The methods of the present invention can be used to detect a mammal's prior exposure to radiation or radiomimetic agents. Radiomimetic agents are those agents which have a mutagenic effect and include physical, chemical, and biological agents. Examples of radiomimetic agents include electromagnetic fields, chromium, lead, mercury, iron, human T cell leukemia, human papilloma virus, alcohol, cigarette smoke, dioxin, benzene, mustard gas, bleomycin, hydrogen peroxide, neocarzinostatin, and those agents disclosed in Terado et al., Radiat. Res. 135:189-196 (1993) and Lawley, IARC, 125:3-22 (1994), which are hereby incorporated by reference. Although the methods of the present invention cannot differentiate between prior exposures to radiation and radiomimetic agents, the methods are useful in detecting the aggregate exposure of the mammal to radiation and agents which have mutagenic effects indistinguishable from radiation.
The present invention is further illustrated by the following examples.
Materials and Methods
Adult female Sprague-Dawley rats, each weighing approximately 280 g, were used throughout and were permitted to acclimate for one to two weeks prior to use in experiments.
A Westinghouse Coronado Therapeutic machine served as the source of x-rays. It was operated at 200 Kvp, 15 mA, at a target-to-skin distance of 1-2 meters, and with a beam filtration of 2.6 mm Al. The irradiation and sham-exposures were conducted on healthy, unanesthetized rats placed in plastic cages that accommodated 6-9 subjects. The x-ray output was monitored with a Victoreen condenser-R chamber placed adjacent to the animals. The dose absorbed by the bone marrow was calculated using a constant, 1R=0.88±0.05 (mean±sem) cGy, as reported in an earlier study (Gong et al., "Effects of Low-Level (1.0 R) X-Irradiation on the Erythroid Response of the Rat Bone Marrow," Radiation Research, vol. 65:83-97 (1976), the disclosure of which is hereby incorporated by reference. Briefly, the dose was determined by inserting a pair of thermoluminescent dosimeters ("TLD"), containing CaF2 (MN) powder sealed in a plastic tubule) into the femurs of a sacrificed rat, irradiating them simultaneously with TLDs in open air along with a Victoreen condenser-R chamber, and comparing the resultant readings.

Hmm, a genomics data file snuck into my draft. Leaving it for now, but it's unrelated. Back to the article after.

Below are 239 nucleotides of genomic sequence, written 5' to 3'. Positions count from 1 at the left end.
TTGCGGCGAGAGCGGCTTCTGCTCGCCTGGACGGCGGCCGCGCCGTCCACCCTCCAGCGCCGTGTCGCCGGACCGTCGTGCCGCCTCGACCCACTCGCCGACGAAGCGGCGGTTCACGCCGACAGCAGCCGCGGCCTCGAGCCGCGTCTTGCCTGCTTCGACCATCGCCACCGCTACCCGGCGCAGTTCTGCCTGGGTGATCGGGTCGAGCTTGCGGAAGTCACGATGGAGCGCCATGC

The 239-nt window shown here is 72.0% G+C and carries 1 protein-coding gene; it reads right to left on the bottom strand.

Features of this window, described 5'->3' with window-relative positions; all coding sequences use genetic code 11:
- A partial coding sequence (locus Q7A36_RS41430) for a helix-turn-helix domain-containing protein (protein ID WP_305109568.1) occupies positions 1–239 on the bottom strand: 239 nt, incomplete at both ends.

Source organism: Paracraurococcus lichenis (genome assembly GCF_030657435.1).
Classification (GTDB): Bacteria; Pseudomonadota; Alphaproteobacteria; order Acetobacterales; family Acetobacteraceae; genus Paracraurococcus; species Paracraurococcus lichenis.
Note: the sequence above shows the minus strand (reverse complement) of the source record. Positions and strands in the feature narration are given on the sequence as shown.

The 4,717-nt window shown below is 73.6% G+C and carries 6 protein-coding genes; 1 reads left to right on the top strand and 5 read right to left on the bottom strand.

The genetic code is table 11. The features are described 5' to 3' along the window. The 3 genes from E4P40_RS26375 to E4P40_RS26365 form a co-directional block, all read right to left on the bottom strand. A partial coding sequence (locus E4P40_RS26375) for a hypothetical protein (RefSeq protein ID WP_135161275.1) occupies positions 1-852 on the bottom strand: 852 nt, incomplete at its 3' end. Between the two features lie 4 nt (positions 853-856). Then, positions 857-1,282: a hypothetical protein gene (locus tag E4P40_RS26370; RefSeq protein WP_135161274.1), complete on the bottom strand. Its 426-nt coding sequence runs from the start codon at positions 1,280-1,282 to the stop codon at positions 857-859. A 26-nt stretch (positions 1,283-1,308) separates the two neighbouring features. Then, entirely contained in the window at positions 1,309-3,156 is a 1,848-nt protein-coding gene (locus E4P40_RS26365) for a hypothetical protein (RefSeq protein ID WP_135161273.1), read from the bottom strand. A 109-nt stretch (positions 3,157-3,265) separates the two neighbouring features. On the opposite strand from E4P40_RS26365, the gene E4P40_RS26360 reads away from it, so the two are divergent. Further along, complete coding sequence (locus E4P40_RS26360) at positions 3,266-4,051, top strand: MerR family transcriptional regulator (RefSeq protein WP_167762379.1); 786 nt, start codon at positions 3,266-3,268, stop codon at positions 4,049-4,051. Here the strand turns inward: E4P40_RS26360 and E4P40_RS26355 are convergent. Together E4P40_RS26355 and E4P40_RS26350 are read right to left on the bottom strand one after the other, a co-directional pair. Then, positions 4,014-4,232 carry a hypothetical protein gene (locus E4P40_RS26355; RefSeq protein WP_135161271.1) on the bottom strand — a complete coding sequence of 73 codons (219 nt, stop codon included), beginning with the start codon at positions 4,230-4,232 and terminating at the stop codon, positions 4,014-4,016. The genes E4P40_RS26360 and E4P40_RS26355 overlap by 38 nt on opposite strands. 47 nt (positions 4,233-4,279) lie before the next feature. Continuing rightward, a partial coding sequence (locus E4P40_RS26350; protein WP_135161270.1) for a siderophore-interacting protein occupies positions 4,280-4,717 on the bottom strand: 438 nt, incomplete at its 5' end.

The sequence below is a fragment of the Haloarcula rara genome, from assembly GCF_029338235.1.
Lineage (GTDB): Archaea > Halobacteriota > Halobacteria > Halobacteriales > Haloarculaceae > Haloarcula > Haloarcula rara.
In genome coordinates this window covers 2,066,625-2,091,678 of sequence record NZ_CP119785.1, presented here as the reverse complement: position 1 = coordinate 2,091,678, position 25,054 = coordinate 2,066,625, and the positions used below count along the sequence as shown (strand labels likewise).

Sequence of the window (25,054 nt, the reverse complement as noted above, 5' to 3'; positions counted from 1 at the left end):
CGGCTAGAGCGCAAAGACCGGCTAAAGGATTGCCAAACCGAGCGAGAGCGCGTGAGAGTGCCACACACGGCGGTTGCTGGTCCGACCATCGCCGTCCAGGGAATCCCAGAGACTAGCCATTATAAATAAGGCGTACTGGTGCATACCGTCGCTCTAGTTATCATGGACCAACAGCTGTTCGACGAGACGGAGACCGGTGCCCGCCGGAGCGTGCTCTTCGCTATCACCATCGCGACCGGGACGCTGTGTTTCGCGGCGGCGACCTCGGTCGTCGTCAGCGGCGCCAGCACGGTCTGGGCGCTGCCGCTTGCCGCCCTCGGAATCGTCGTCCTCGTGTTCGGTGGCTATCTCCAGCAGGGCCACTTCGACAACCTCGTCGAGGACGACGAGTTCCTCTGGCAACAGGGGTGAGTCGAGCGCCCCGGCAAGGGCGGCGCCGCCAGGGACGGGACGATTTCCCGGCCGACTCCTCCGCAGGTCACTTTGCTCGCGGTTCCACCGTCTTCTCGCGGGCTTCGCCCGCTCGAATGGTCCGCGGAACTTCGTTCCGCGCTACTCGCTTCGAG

Two major groups of rats were employed, one for the correlation of x-ray doses with the levels of normoblasts (red blood cell precursors ("RBCp") in the bone marrow at 7 weeks post irradiation, and the other for correlation of x-ray dose with the transferrin receptor bearing ("TR") cells, a subset of erythrocytes in the blood, at 21 weeks post irradiation. In addition, two supplemental groups of animals were administered 600 cGy, and assayed for TR cells 7 and 30 weeks later. TR cell data for rats exposed to 600 cGy and assayed at 6, 21 and 30 weeks were used to determine the rate of recovery and to establish the T-1/2 of the repair of x-ray induced hematopoietic stem cell mutation.
Enumeration of Marrow RBCp
Eleven groups of rats from two studies, one published (Gong (1983)) and one new, 10 x-ray irradiated groups (600, 450, 300, 150, 9, 1.3, 1.0, 0.5, 0.13, and 0.2 cGy) and one unexposed control group, were studied to quantify RBCp (normoblasts) in the bone marrow. At 7 weeks post-irradiation, the rats were sacrificed, the femurs were removed from the carcasses, and samples of bone marrow were obtained from the proximal epiphyses with a #2 scalpel blade. Each bone marrow sample was dispersed in a drop of serum, spread on dry, clean glass microscope slides, and stained with Wright-Giemsa stain. Samples from the eleven groups of rats were assayed by recognition and morphologic cellular enumeration under light microscopy. Five glass slides were counted per rat (approximately 1,000 hemopoietic cells each) to determine the percentage of normoblasts. For these purposes the hemopoietic nucleated marrow cells were classified as either being in an erythroid (RBCp) or non-erythroid (neutrophilic, etc.) category. The data, expressed as % nucleated RBCp of the total hemopoietic cell population, are shown in Table 4 and plotted in FIG. 4.
TABLE 4______________________________________X-Ray Dose Nucleated RBC % % Increase of Nucleated(cGy) (mean ± sd (n)) RBC______________________________________600a 36.2 ± 0.4 (5) 12.0450a 33.5 ± 0.4 (5) 9.3300a 32.5 ± 0.7 (5) 8.3150a 31.9 ± 1.3 (5) 7.79a 29.3 ± 0.7 (5) 5.1Controla 25.2 ± 0.5 (5) 0.01.0b 27.7 ± 0.4 (50) 3.50.5b 27.2 ± 0.3 (65) 3.00.13b 26.7 ± 0.3 (75) 2.50.10b 26.4 ± 0.3 (85) 2.2Controlb 24.2 ± 0.2 (95) --______________________________________ a new data b Gong (1983)
Enumeration of Transferrin Receptors